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TRAJECTORY DESIGN FOR PROMISING INTERPLANETARY MISSIONS



On a low-cost mission to study several asteroids from a flyby trajectory

A.A. Sukhanov


Abstract:

The possibility of carrying out a low-cost mission to investigate several asteroids (up to 10 or more) with one spacecraft in a flyby trajectory is being considered. This method of research significantly limits the amount of scientific information about asteroids compared to missions that perform rendezvous with asteroid and even land on an asteroid (NEAR, Dawn, Hayabusa, and Hayabusa 2). This disadvantage is offset by the low cost of the mission and the ability to obtain data on multiple asteroids.

To reach the main asteroid belt, it is proposed to use the Earth–Venus–Earth flight (the so-called VEGA = Venus Earth Gravity Assist maneuver). Such a maneuver increases the total duration of the mission by almost one and a half years, but at the same time it can significantly reduce the characteristic velocity necessary to reach the asteroid belt and thereby lower the cost of the mission.

The proposed scheme for the subsequent flight includes multiple gravity assist maneuvers near the Earth; such a scheme provides a large selection of asteroids to explore from a close distance between each pair of gravity assist maneuvers near the Earth. A flyby of Mars is also possible after one of these gravity assist maneuvers.

In order to lower the cost of the mission, it is proposed to use only impulsive thrust; the use of electric propulsion (low thrust) is not considered. The results of a preliminary analysis of transfer trajectories to several asteroids are presented for the start of the mission in 2029 and low additional costs of the characteristic velocity for approaching the asteroids.




Design of a promising mission to the trans-Neptunian object 90377 (Sedna)

V.A. Zubko
(Bauman Moscow State Technical University, IKI RAS)


Abstract:

This work is devoted to the design of ballistic trajectories to the trans-Neptunian object (90377) Sedna, which is a Kuiper belt object with the perihelion of about 74 AU and aphelion over 500 AU. Due to a large distance from the Sun, reaching Sedna requires significant expenditures of the characteristic velocity. The paper considers two possible ways to reach Sedna: direct flight and flight using gravitational maneuvers near planets to increase orbital energy. The search for optimal trajectories was carried out for the launch period from 2029 to 2036. The direct flight turned out to be unrealizable due to the high costs of the characteristic velocity and the duration of such a scenario. Scenarios of a flight to Sedna using gravity assist maneuvers near Earth, Venus, Jupiter, Saturn and Neptune turned out to be promising.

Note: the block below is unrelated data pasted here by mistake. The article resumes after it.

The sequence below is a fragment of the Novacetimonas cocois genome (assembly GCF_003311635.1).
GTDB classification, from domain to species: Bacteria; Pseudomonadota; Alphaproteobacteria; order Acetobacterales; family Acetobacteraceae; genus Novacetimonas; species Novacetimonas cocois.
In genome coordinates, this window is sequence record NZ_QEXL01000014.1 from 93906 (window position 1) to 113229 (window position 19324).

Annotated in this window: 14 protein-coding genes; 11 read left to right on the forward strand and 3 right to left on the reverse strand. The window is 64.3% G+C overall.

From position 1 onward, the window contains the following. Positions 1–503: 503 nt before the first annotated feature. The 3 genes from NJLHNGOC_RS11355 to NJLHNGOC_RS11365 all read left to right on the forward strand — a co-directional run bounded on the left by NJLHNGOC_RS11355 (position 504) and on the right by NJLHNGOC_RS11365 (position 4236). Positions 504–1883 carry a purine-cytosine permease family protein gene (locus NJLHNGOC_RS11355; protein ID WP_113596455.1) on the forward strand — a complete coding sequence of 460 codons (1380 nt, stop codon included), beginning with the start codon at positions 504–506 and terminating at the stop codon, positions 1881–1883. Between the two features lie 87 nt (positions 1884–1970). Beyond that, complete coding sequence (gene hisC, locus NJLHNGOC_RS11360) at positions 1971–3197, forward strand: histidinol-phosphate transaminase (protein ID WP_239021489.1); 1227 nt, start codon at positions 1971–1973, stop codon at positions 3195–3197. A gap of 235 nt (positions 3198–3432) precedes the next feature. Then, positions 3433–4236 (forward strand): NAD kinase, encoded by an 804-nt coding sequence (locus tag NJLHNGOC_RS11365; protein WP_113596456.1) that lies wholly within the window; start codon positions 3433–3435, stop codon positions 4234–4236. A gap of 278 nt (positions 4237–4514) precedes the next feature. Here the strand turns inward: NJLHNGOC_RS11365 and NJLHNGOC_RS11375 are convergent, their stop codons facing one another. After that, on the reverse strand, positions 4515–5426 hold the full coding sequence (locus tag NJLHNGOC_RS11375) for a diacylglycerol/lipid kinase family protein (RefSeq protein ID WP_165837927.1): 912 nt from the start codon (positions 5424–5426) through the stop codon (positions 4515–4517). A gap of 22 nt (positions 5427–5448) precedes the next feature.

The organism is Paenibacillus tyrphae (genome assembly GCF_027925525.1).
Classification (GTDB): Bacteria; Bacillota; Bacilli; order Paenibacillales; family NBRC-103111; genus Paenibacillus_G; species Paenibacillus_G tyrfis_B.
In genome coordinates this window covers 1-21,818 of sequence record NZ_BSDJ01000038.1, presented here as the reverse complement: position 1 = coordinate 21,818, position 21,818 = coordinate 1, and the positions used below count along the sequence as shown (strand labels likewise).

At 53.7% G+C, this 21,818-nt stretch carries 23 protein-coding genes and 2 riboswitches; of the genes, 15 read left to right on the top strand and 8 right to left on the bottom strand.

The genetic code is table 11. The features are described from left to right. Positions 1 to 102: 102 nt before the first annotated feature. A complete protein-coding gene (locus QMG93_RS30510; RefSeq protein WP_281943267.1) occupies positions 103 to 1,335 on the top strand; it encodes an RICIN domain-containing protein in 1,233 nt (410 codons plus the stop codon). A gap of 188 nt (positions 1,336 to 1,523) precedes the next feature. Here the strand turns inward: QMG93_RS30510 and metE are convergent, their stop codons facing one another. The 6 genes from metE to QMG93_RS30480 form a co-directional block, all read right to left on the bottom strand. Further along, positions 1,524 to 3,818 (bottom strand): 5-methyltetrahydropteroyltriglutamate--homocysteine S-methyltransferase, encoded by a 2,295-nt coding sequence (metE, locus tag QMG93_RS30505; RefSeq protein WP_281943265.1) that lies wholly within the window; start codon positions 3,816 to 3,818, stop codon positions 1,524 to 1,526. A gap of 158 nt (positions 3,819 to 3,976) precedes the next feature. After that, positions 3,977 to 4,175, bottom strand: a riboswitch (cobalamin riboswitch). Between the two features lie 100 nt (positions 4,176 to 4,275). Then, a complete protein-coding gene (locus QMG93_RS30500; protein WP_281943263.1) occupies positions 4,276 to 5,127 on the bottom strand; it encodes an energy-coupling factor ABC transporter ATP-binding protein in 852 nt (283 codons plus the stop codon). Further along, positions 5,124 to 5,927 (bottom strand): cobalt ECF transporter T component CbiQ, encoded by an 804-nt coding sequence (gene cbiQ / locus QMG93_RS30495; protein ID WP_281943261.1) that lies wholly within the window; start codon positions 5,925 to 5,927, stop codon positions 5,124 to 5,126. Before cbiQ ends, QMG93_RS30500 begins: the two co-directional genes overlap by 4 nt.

In this work, the optimal transfer trajectory to Sedna was obtained using gravity assist maneuvers near the Earth, Venus and Jupiter. It is shown that the scheme of the Earth-Venus-Earth-Earth-Jupiter transfer ensures reaching Sedna with the costs of a characteristic velocity of no more than 4.5 km / s for the optimal launch in 2029.




Ballistic design of the flight path to Jupiter's moon Ganymede

A.A. Belyaev
(Bauman Moscow State Technical University, IKI RAS)


Abstract:

The problem of designing possible trajectories for a flight from Earth to Jupiter's moon Ganymede is considered. A flight to Jupiter from Earth along a heliocentric trajectory and a flight to Ganymede within the sphere of influence of Jupiter were considered within te framework of the problem being solved. A direct flight scheme and the use of gravity assist maneuvers near Venus and Earth were analysed. A study of launch windows for the period from 01-01-2026 to 01-01-2038 was carried out, and the costs of the characteristic velocity and flight duration for these cases were estimated. Due to the use of a flight with gravity assist maneuvers according to the Earth–Venus–Earth–Earth–Jupiter scheme, the possibility of significantly reducing the costs of the characteristic velocity, but the flight duration increases, has been shown.

To reach Ganymede, three-impulse and four-impulse flight schemes were considered, all resulting in the spacecraft entering a given orbit around Ganymede. The costs of the characteristic velocity are shown and the duration of the flight is estimated in both cases. Also given are values for the costs of the characteristic velocity and the duration of the flight when varying the parameters of intermediate orbits necessary to reach Ganymede.




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